While swimming goggles may seem like a simple bit of triathlon equipment, there are a lot of things to look out for and they could make or break your race or swim competition. Sundried’s triathlon swimming goggle guide is here to help you select the right swim goggles for you, as well as giving advice on fitting, style, and lenses.

    Fitting your swim goggles

    The most essential part of choosing a pair of swim goggles is checking the fit. Everyone has a differently shaped face and so what works for some may not work for you. If the eye cups are large, they are more likely to fit a wider range of people. However, a lot of triathlon swim goggles feature a smaller, sleeker eye socket, which will need to be checked to make sure they fit your face.

    Especially if you’re going to be racing in an open water swim, you need to make sure your vision is a good as possible, so making sure your goggles fit properly and do not leak is paramount. Check that your goggles have an adjustable nose bridge and if you’re not sure about the fit, opt for ones with larger eye cups.

    swimming goggles triathlon competition race equipment

    Swim Goggles Shape

    Secondly, the shape of your goggles is also important as it can hugely affect their comfort on your face as well as your performance. If you’re a serious athlete for whom every second counts, your goggles can make a surprising impact on this as they can affect drag in the water. Put simply, the less bulky the goggles, the less drag you will experience and the more speed you will be able to achieve. If speed is your primary goal, look for goggles that sit within your eye socket and are streamlined in design. The Sundried Pacific goggles are the best ones for you in this instance. It is important to note, however, that this can impact comfort and these types of goggles may not be as comfortable as others.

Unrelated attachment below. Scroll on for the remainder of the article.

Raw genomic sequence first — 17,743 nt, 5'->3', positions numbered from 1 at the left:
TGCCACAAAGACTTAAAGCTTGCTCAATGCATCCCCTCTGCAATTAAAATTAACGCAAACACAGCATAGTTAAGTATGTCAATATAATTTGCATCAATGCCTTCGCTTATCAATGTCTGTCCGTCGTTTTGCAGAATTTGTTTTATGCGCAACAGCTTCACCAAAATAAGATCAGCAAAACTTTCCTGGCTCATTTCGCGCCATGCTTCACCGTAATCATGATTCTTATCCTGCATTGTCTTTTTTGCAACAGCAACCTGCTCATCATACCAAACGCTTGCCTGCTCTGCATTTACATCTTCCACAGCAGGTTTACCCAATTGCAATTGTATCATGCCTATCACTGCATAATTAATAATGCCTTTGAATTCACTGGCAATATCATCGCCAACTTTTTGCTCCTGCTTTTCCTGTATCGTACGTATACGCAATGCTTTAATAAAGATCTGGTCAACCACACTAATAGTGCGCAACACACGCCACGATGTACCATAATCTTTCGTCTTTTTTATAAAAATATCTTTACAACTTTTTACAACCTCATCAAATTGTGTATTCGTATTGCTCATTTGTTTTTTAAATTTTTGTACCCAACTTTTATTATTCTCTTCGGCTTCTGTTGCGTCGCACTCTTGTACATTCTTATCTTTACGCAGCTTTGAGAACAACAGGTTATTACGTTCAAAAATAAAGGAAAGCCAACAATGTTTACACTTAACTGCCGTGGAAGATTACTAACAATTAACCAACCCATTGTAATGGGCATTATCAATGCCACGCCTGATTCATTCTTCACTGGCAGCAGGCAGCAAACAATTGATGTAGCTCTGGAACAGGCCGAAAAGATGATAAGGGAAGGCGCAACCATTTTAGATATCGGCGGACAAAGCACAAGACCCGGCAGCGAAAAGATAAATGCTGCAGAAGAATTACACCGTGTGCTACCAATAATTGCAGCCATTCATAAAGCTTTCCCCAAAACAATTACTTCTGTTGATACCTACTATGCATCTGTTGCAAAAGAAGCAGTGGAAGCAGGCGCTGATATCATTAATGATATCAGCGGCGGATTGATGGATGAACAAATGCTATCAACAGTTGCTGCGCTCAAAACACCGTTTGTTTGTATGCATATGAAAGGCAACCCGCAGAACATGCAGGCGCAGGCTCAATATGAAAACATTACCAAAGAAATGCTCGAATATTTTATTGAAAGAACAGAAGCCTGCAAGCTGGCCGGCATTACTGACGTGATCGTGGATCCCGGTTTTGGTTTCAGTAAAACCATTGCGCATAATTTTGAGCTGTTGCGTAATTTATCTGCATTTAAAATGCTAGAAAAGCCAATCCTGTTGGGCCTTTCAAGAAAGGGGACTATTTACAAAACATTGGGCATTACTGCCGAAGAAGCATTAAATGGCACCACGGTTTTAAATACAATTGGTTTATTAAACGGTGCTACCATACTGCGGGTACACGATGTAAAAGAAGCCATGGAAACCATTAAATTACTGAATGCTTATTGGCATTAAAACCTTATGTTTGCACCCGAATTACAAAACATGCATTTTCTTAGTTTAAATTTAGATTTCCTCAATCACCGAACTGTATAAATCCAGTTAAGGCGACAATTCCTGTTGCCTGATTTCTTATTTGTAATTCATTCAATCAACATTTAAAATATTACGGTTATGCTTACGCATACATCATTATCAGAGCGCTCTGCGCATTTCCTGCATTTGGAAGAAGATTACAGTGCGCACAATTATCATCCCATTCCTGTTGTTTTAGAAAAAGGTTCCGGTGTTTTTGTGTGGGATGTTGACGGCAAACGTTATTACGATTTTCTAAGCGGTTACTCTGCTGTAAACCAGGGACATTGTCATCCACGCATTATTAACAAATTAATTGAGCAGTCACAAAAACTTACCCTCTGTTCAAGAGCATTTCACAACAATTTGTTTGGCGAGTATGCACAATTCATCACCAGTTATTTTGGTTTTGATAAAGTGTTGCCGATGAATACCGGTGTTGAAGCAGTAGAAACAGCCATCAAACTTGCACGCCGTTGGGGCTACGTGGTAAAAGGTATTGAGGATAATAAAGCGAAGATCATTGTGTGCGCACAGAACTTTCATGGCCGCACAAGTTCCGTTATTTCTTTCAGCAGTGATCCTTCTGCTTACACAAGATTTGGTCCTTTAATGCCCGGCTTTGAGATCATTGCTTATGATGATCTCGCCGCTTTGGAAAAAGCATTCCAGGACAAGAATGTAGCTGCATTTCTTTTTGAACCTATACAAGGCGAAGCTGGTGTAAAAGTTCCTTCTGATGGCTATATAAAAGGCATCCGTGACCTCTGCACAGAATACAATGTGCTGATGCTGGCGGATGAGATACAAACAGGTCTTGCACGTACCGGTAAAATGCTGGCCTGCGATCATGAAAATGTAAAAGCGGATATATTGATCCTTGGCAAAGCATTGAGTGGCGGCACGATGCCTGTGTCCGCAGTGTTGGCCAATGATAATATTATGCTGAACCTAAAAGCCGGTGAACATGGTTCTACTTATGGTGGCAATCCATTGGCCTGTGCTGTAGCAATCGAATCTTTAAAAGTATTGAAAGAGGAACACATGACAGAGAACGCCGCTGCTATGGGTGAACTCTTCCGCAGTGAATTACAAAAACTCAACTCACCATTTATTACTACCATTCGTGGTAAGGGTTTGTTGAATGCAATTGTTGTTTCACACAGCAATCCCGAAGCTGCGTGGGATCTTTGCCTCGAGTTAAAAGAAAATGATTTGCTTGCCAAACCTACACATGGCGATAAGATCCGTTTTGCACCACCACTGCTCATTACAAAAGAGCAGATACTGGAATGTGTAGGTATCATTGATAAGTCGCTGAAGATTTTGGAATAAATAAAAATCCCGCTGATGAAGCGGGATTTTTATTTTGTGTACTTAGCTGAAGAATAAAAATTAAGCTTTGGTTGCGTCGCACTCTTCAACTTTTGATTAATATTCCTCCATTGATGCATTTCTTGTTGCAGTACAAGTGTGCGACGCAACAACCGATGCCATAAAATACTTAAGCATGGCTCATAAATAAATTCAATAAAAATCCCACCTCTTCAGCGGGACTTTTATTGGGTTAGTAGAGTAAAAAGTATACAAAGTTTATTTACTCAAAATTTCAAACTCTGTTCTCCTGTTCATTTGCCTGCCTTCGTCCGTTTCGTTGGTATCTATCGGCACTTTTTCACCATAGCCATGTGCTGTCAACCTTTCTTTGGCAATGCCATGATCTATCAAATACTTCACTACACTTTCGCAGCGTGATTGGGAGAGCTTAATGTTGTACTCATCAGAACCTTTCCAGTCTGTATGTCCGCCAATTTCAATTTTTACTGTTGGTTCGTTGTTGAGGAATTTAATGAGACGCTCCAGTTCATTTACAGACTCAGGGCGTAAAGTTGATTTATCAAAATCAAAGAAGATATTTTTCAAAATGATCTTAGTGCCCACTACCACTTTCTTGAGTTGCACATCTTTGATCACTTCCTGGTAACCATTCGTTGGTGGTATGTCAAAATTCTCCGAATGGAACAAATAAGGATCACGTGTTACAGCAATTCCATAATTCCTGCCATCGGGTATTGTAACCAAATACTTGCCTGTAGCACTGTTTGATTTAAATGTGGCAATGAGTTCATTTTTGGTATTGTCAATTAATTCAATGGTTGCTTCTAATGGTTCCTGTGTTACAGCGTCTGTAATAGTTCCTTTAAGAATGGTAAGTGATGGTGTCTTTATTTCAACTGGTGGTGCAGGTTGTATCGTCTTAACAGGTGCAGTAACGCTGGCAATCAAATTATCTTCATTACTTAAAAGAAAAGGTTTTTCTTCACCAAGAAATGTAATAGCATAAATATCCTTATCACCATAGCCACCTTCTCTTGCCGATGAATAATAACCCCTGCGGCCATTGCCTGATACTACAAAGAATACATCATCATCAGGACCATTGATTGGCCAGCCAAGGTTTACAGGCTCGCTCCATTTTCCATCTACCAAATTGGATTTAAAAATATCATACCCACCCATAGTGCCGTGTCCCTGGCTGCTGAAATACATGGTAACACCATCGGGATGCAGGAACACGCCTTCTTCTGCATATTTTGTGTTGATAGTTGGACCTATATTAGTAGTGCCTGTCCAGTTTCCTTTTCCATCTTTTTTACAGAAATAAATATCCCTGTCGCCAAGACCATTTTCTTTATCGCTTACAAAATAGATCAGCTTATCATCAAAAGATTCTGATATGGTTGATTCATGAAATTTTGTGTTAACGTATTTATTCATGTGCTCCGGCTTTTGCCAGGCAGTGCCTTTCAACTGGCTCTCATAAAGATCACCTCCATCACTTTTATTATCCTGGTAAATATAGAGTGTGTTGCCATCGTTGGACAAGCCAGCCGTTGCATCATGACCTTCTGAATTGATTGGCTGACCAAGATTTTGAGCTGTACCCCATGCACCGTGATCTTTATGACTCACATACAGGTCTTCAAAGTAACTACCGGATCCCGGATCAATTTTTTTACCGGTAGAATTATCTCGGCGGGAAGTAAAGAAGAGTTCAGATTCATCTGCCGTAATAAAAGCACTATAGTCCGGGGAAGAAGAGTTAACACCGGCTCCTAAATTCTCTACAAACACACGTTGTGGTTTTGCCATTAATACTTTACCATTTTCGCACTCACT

If your race features an open water swim with a mass start, you’re probably already aware that you need to expect to be bashed about by other swimmers. If your goggles have a bigger seal, they are less likely to become dislodged and this will mean a much better swim. In this case, the Sundried Legend goggles are best for you as they have a bulkier frame and more secure seal.

    swim bike run triathlon swimming goggles race equipment

    Triathlon Swim Goggles Lenses

    The lenses of your swim goggles are the final piece of the puzzle when it comes to performing well and achieving your goals whether you’re in the pool, lake, or sea. There are different types of lenses on the market, and Sundried have two on offer- polarised and mirror.

    Polarised lenses are popular among products such as sunglasses and ski goggles as they reduce glare from the water and snow meaning visibility is greatly increased. If your triathlon features an open water swim in a sunny country, polarised lenses are the ones for you as they will reduce the glare of the sun on the surface of the water, meaning you are less likely to be blinded by the light and will be able to see better and focus on your swim performance.

    Mirrored lenses work by dimming the light around you, meaning they’re perfect if you swim in an outdoor pool abroad somewhere sunny or if you practise a lot of backstroke. These lenses are not so good if you do a lot of swimming in indoor pools as your visibility will be reduced.

    All of the Sundried swim goggles feature anti-fog technology and UV protection.

    The Sundried swim goggles are coming soon.

    Posted by Alexandra Parren